Focus explores the creative talent within the climbing community.
UK-based climber and creative designer Anna Clark creates work with a beautiful simplicity. The Canadian lives in the British climbing mecca of Sheffield and her work takes inspiration from the environment around her.
How did you become a creative designer?
I've always played around with design in some sense. Probably the true beginning was playing around with Publisher back in the day, and making up brands and brochures for my parents. I didn't really know what I was doing, I just had a strong idea of aesthetics. After I got my BFA I felt a little stuck trying to use my artistic skills, so looked into courses that would help develop my commercial awareness. I lucked into the University of Creative Arts where I studied design and communication. The course completely changed my perception of design, and my classmates were incredible—they taught me so much. From there, I worked some random jobs before landing the dream job: Combining my passion for climbing with my passion for design by working at a climbing brand.
Where do you find influences for your work and how do you go about producing a piece?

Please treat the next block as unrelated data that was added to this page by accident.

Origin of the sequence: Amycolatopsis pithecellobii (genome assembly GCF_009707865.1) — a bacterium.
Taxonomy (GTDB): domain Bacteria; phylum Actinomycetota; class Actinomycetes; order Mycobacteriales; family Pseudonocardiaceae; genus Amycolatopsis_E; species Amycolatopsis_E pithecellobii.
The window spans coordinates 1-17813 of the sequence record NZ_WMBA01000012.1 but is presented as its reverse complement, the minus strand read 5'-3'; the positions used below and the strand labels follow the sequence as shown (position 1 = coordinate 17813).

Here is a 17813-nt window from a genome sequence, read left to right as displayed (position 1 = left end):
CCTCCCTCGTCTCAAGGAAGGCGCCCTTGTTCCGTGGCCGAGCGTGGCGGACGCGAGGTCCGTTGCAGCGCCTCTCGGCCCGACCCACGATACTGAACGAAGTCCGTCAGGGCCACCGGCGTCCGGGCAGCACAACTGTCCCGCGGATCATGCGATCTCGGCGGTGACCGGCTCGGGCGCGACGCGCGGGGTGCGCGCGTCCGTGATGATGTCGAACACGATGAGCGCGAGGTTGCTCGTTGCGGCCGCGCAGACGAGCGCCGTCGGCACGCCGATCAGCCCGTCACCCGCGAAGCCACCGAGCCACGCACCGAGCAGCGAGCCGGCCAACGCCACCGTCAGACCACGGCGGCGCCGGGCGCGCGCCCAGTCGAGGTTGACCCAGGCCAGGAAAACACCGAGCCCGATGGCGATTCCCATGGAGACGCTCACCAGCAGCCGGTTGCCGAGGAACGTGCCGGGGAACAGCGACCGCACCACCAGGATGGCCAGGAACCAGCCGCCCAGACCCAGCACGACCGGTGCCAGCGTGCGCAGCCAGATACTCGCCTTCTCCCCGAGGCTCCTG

I find influence all over the place really, I subscribe to 'the more you see, the more ideas you'll have' philosophy. I suppose a favourite go-to for inspiration is propaganda art. The compositions and messages are so crafted, and the messages so strong. I also absolutely love art deco and Danish design. I generally start producing a piece by exploring or sketching ideas out either on paper or in my head. I then work up the ideas on the computer. Sometimes the sketches work, sometimes they don't—but you nearly always have happy accidents while working up a design. Sometimes these accidents become the final piece, and sometimes they help me develop the idea.
You've started a new daily project. How does that work?
When I wake up I look for an interesting fact relevant to the day. I then give myself half an hour to come up with an idea and another half hour to produce it. Using only black and white, I produce a poster or a graphic that communicates the fact. It's a really good 'loosening' exercise to start the day and start idea generation. It's also intended to push me stylistically, so that I experiment with different graphic styles. I'm still struggling with that bit! The project also allows me to indulge my interests and do something completely outside my usual commercial work.
What kind of commercial work do you look to do?
I mainly work with brands and people that focus on the outdoors, or getting people outside. I tend to work closely with what I love, so climbing brands and events feature quite highly. I would like to work with natural conservation and historical preservation companies too.
What advice would you give to anyone looking to follow a similar path?
I think the single most important thing to any creative career is curiosity. Keeping an open mindset and continually learning more and different skills, as well as expanding your horizons as much as possible will help you develop interesting connections. I'm quickly learning that a good compliment to curiosity is communication, and learning to craft arguments for your work. That—and stubbornness